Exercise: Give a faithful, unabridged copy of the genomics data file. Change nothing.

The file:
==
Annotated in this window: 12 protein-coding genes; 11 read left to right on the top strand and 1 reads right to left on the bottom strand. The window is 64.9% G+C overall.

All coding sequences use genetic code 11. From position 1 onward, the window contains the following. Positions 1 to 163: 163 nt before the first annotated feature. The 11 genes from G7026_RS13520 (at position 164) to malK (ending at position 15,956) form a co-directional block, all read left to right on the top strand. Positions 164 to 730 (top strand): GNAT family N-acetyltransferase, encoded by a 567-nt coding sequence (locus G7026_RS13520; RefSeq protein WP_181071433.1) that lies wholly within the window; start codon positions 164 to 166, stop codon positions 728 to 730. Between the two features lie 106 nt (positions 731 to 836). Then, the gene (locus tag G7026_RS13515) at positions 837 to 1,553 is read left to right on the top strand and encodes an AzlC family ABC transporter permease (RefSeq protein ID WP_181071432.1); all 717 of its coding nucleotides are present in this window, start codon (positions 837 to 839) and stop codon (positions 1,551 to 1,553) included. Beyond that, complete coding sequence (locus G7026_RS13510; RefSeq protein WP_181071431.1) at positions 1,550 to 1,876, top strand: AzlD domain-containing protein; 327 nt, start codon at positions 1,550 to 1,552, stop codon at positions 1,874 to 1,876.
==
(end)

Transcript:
Annotated in this window: 12 protein-coding genes; 11 read left to right on the top strand and 1 reads right to left on the bottom strand. The window is 64.9% G+C overall.

All coding sequences use genetic code 11. From position 1 onward, the window contains the following. Positions 1 to 163: 163 nt before the first annotated feature. The 11 genes from G7026_RS13520 (at position 164) to malK (ending at position 15,956) form a co-directional block, all read left to right on the top strand. Positions 164 to 730 (top strand): GNAT family N-acetyltransferase, encoded by a 567-nt coding sequence (locus G7026_RS13520; RefSeq protein WP_181071433.1) that lies wholly within the window; start codon positions 164 to 166, stop codon positions 728 to 730. Between the two features lie 106 nt (positions 731 to 836). Then, the gene (locus tag G7026_RS13515) at positions 837 to 1,553 is read left to right on the top strand and encodes an AzlC family ABC transporter permease (RefSeq protein ID WP_181071432.1); all 717 of its coding nucleotides are present in this window, start codon (positions 837 to 839) and stop codon (positions 1,551 to 1,553) included. Beyond that, complete coding sequence (locus G7026_RS13510; RefSeq protein WP_181071431.1) at positions 1,550 to 1,876, top strand: AzlD domain-containing protein; 327 nt, start codon at positions 1,550 to 1,552, stop codon at positions 1,874 to 1,876.